As we approach the start of camp for the Syracuse Orange football team, it’s time to dig in and look at the position groups. Today we look at the tight ends and wide receivers.
I’m grouping these players together because then I can take the easy way out with Oronde Gadsden II. Wherever he’s listed at, he’s option 1, 2, and 3 for the Syracuse passing game this season. Gadsden hauled in 69 passes for 969 nice yards and 6 touchdowns. The Orange offense was at their best when the OG was getting targets early and often.
After Gadsden, Trebor Pena (22 catches) and Damien Alford (20) are the returners with the next highest number of receptions. Pena was kept out of the end zone while Alford scored twice in 2022. Both player has shown flashes in their Syracuse career, but will either of them take a big step forward in 2023? If not, where else can Syracuse turn?
Opening week starter Isaiah Jones is a player that impressed this Spring. He’s got the height to be a valuable weapon in the red zone and he’s a player that could thrive against single coverage. D’Marcus Adams and Umari Hatcher show potential as deep threats, but will they get more opportunities in 2023?
Kendall Long and Donovan Brown have drawn praise from the coaching staff in practice, but will that translate to them finding targets? Incoming freshman Darrell Gill and Bryce Cohoon might find time on special teams, but neither seems poised to be ready to make an impact right away.
Syracuse hasn’t thrown to the tight ends, but during the spring game we saw freshmen David Clement with the first-team offense. Was that truly a sign of a new approach or just the staff throwing out a decoy to their opponents? Max Mang might not see a lot of targets, but he’s going to continue to serve as a blocker. Clement, Steven Mahar, Jr. and Dan Villari offer intriguing size and athleticism, but how can Syracuse utilize them?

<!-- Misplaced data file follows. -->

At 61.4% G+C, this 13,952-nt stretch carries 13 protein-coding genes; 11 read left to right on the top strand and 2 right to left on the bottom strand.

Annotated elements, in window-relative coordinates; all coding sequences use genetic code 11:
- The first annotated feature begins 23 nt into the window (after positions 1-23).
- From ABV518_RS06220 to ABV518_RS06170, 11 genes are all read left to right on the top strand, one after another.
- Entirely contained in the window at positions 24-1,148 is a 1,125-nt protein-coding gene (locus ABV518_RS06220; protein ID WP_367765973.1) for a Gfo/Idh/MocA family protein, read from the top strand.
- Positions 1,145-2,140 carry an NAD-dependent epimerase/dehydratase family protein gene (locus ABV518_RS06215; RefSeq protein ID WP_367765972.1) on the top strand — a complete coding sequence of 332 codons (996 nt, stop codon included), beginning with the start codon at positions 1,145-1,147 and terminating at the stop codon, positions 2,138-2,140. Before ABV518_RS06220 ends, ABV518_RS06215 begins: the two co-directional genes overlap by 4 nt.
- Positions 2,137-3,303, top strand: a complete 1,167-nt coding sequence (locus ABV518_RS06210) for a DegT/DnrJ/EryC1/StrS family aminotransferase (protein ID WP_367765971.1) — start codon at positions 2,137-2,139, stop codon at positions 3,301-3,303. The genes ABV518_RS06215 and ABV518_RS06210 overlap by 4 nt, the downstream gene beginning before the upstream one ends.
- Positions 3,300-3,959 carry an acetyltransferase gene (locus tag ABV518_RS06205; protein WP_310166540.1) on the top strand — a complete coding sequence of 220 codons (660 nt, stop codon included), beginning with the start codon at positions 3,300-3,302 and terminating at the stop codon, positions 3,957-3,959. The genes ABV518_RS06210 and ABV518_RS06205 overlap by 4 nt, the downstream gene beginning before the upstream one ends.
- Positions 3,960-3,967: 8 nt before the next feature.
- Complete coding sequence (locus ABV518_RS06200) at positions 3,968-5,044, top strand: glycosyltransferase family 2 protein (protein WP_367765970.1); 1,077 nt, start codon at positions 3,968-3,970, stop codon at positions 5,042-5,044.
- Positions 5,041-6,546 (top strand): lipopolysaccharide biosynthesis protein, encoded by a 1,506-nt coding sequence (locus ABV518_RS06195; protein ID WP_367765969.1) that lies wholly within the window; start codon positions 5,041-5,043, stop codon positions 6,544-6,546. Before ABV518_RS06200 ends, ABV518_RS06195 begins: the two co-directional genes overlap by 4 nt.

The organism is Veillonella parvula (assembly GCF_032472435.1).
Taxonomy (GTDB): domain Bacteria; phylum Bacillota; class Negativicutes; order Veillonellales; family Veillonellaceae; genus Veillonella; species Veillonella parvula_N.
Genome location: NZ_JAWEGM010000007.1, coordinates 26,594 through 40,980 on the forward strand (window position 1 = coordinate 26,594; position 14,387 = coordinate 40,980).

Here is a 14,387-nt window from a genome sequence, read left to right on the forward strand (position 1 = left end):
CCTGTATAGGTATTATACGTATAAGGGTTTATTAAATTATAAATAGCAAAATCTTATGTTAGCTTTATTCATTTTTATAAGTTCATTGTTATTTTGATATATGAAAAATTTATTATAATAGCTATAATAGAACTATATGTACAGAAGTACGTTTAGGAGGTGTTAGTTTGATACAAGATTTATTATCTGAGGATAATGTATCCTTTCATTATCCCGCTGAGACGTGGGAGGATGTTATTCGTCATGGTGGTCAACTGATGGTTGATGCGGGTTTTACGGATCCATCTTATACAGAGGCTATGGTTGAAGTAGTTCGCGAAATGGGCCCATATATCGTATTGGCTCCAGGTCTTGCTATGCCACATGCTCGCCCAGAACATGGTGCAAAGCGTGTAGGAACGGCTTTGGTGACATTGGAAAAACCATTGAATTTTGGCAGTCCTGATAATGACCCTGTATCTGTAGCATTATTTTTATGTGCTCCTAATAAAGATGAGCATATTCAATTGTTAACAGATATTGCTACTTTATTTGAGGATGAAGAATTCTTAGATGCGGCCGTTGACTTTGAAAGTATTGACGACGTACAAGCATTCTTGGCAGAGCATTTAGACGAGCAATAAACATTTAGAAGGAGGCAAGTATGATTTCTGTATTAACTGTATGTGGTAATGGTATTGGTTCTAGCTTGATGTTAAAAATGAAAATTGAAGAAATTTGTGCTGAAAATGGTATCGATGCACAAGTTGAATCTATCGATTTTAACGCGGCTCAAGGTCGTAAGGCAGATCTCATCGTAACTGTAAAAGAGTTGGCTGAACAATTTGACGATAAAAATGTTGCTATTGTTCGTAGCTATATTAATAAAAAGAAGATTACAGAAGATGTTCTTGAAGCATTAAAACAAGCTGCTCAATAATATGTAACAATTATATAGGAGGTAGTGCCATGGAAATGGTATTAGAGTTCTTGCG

For a team that wasn’t creating big plays, it would seem like these athletes could find room against smaller defensive backs, or slower linebackers. The Orange were successful getting Gadsden down the middle and if he’s split wide you might be able to slip one of these tight ends into those routes.
Syracuse could also get some red-zone/short yardage groups that place five receivers taller than 6’4” on the field. That size advantage could give the quarterback plenty of options on slants or box out routes. It’s a personnel grouping that could cause defenses to question whether they are defending the run or pass, and sending out extra linebackers or defensive backs.
We’ll have to see if Jason Beck has something special cooked up because while we don’t see one receiver ready to step into that #2 role, the grouping does offer the possibility of strength in numbers.